Exhibition to tell stories of women who underwent genital mutilation

Practice affects three million girls a year worldwide, Unicef estimates

 Ifrah Ahmed: campaigner who has advised the Somali government on gender issues. Photograph: Nick Bradshaw

Ifrah Ahmed: campaigner who has advised the Somali government on gender issues. Photograph: Nick Bradshaw

 

A photographic exhibition of women who underwent female genital mutilation (FGM) will open in Dublin on Saturday.

Faces of Defiance, a collection of portraits and personal stories of survivors of the practice, is part of a campaign aimed at eradicating FGM, which Unicef estimates is carried out on three million girls around the world every year.

“If we give positive images, and that’s not to get away from the reality of their experiences, women will come out and want to share their stories,” said FGM campaigner and survivor Leyla Hussein.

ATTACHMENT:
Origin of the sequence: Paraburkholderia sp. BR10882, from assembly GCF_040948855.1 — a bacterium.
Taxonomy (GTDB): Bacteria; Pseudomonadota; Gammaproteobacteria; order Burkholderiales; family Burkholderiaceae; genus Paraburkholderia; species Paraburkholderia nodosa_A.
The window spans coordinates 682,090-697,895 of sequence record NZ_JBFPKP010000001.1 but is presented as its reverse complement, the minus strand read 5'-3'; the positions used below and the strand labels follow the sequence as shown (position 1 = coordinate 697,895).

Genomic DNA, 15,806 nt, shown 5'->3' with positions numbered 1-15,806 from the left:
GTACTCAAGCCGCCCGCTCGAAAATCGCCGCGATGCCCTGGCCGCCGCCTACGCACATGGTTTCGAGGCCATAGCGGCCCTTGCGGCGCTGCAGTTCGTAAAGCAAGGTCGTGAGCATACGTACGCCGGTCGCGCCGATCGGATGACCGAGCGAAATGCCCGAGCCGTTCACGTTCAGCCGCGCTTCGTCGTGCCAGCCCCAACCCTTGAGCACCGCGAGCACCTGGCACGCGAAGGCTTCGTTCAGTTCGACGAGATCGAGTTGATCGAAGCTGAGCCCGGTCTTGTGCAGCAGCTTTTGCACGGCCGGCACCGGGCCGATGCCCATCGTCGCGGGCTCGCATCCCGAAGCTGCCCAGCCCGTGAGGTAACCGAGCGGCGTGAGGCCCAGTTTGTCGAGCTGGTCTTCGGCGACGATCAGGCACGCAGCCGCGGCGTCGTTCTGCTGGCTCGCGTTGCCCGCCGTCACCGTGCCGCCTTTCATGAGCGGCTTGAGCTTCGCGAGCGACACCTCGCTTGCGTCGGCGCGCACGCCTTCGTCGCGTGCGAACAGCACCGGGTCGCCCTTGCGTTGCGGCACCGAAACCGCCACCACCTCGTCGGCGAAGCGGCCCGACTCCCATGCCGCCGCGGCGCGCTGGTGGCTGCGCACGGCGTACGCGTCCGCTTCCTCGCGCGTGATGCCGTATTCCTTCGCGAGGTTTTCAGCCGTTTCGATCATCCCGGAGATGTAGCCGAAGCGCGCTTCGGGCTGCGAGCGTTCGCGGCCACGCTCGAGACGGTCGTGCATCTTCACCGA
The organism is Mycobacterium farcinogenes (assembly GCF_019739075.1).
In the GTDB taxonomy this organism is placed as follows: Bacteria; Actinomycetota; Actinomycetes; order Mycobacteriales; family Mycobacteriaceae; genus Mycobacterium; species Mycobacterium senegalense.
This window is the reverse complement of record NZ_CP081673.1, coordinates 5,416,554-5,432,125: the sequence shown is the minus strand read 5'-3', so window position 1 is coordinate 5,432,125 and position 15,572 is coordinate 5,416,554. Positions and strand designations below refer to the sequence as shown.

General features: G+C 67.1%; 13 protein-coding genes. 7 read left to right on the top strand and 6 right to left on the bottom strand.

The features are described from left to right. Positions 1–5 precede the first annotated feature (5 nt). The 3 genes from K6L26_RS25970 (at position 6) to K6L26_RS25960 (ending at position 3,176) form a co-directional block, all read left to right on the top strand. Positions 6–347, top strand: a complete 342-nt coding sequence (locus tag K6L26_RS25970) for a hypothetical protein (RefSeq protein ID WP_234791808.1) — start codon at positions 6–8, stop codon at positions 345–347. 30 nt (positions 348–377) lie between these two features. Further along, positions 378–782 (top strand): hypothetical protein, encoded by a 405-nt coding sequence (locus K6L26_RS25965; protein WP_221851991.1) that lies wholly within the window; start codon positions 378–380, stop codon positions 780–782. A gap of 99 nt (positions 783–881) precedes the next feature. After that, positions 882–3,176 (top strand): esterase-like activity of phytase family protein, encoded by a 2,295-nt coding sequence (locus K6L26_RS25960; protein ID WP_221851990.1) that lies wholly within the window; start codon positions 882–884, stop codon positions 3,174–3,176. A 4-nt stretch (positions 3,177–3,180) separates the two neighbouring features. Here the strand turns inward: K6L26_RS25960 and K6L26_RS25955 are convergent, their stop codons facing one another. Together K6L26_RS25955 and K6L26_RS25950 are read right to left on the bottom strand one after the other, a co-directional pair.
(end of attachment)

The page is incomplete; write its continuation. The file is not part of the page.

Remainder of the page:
The exhibition, which portrays its subjects, all FGM survivors, not as victims but as strong, confident women, is a collaboration between Ms Hussein and photographer Jason Ashwood, with support from the Human Dignity Foundation and the Wallace Global Fund.

The exhibition includes a portrait of Irish-Somali survivor and campaigner Ifrah Ahmed, who has advised the Somali government on gender issues and runs her own foundation.

Three of the women featured will be attending the World Congress on Women’s Mental Health, which takes place at the RDS in Dublin next week. One of them, Jaha Dukureh, will be giving a keynote speech.

An estimated 200 million girls and women have been subjected to FGM in more than two dozen African countries, as well as in parts of Asia and the Middle East.

Prevalence varies between regions and countries, but in seven African countries it is almost universal (more than 85 per cent) and in four more the rate is more than 60 per cent.

The exhibition will open at 5pm on Saturday at the Clayton Hotel in Ballsbridge, Dublin.